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Showy perennials in Colorado

Posted by vancojo (My Page) on
Fri, Jun 10, 11 at 0:19

My sister in Colorado (near Boulder) is convinced that she can not grow perennials in her patio pots--but she is tired of redoing annuals every year. I am tryng to convince her that perennials will truly light up her life, but since I live in the Pacific Northwest, the examples from my yard aren't necessarily travelling well.
Any suggestions? I think she would accept herbs and ornamentals, but not vegetables. Orientation is sun to part sun and I realize that wind and dry are features of this area. She is accustomed to having some hanging containers and others on the patio.

Describe your most glorious containers, and I will take from there.


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RE: Showy perennials in Colorado

I live in an urban area and have a concrete backyard. Years ago I switched to perennials in containers because of the variety and the expense of buying annuals ever year.

The key is to use larger containers. I have a five-year-old climbing rose easily 15 feet tall with a Henryi clematis entwined throughout. I love my lace cap hydrangea. I have two other roses, one a floribunda and the other a Kordes. I have a running bamboo in a large container my husband made. I'm not as pleased with my honeysuckle because it's prone to mildew, but it is covering the top of my fence for six feet both ways.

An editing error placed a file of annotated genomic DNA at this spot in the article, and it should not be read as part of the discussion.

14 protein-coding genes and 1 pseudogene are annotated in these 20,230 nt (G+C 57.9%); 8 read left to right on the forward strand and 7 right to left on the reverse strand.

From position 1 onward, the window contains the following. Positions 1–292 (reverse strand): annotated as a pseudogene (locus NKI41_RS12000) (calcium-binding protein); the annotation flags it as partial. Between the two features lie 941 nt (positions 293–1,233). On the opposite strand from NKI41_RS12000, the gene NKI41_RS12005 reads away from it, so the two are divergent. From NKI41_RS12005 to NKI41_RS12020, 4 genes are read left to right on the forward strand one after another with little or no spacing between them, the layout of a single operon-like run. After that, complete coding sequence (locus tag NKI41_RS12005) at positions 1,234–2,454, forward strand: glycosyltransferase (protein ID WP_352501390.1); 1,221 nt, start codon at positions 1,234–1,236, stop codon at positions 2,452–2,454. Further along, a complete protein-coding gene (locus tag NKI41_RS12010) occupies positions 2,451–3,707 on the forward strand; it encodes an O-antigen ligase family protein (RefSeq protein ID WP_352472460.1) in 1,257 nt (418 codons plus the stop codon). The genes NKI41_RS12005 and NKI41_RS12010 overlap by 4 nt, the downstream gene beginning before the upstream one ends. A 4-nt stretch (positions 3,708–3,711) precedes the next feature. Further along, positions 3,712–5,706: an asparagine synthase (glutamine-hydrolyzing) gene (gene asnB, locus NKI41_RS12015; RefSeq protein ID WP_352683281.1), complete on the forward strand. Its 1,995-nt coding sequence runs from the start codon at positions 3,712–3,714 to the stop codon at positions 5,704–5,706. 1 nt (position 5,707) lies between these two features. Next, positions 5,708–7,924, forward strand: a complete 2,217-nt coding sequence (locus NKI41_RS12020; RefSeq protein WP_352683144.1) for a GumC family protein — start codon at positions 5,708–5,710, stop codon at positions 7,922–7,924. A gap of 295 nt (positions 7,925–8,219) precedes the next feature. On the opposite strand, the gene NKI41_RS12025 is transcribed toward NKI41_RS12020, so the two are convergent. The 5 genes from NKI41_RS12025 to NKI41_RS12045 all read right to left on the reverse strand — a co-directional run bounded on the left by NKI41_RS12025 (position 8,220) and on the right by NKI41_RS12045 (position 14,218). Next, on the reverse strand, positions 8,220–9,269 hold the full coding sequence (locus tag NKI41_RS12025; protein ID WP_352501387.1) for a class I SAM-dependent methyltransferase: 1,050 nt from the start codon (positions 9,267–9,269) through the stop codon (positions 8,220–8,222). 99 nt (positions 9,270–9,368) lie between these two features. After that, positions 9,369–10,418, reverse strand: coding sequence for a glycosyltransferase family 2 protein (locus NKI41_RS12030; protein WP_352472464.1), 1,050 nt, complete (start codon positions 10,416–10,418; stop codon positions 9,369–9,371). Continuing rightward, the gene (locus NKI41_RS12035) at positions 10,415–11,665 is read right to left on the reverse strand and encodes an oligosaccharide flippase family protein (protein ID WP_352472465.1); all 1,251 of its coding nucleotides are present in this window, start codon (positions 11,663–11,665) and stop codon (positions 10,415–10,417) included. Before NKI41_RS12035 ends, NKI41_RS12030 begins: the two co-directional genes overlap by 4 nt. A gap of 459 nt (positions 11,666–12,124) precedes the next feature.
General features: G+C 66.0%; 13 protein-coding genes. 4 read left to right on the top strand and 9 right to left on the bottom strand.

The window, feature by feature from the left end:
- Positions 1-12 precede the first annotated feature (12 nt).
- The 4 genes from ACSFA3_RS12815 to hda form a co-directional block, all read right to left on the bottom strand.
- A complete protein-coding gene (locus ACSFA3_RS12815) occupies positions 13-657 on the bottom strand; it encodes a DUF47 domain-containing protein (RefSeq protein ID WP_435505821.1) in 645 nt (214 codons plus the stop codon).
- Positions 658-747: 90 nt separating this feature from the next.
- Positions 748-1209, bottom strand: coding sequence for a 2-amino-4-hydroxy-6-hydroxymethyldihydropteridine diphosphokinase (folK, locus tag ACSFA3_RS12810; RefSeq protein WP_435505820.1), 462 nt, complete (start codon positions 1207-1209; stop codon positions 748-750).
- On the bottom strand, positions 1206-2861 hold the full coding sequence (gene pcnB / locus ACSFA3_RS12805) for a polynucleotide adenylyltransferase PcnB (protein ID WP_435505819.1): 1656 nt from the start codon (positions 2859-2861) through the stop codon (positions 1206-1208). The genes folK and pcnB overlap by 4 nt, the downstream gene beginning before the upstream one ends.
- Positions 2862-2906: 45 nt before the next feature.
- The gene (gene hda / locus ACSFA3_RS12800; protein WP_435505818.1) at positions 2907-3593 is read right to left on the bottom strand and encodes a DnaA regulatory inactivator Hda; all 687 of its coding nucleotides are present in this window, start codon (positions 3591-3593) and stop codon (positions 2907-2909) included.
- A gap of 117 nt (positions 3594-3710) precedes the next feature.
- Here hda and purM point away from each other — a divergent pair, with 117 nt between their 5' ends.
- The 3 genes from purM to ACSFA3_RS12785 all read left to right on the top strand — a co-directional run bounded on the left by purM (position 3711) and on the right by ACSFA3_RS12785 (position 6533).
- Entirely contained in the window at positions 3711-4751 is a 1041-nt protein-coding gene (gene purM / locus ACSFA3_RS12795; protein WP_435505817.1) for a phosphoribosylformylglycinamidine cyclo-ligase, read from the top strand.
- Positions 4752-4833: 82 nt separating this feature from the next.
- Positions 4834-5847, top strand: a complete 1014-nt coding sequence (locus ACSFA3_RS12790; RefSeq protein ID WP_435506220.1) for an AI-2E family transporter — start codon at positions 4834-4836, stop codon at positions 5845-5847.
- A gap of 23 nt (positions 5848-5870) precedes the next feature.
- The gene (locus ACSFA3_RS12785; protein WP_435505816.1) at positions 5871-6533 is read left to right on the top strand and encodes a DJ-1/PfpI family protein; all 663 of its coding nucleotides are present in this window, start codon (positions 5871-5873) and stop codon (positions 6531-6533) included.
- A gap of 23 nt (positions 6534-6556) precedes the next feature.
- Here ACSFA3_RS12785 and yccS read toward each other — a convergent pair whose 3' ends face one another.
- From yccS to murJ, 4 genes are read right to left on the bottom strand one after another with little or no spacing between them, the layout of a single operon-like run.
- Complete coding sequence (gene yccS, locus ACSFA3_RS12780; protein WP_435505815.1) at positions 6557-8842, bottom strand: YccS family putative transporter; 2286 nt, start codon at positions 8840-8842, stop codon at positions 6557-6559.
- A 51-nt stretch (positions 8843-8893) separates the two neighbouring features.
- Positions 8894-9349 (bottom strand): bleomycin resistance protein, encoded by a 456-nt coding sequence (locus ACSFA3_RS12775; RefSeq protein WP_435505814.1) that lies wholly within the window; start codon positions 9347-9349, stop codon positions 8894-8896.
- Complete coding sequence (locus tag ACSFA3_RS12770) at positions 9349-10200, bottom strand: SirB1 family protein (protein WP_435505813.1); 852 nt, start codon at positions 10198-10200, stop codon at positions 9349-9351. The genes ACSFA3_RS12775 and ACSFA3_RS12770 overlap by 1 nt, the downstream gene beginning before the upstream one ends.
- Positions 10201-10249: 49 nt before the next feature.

Echinacea does extraordinarily well. My butterfly bush is new this year but only because a heavy snow snapped my old one. I have a Japanese forest grass that is thriving.

I also have a small water garden with the smallest available water lily (Helvola) along with several other plants. I have two other water plants in galvanized pails.

I have two plants I overwinter inside (papyrus and a taro) and I dig up my cannas. Otherwise, everything remains outside, though I group the pots that move in a protected corner against the house. I water if we have an extended dry period in the winter, and I shovel snow atop them when we get a storm.

In the summer, I need to water most plants every day. I fertilize every two weeks.

I've lost very few plants in the seven years that I've been doing this.


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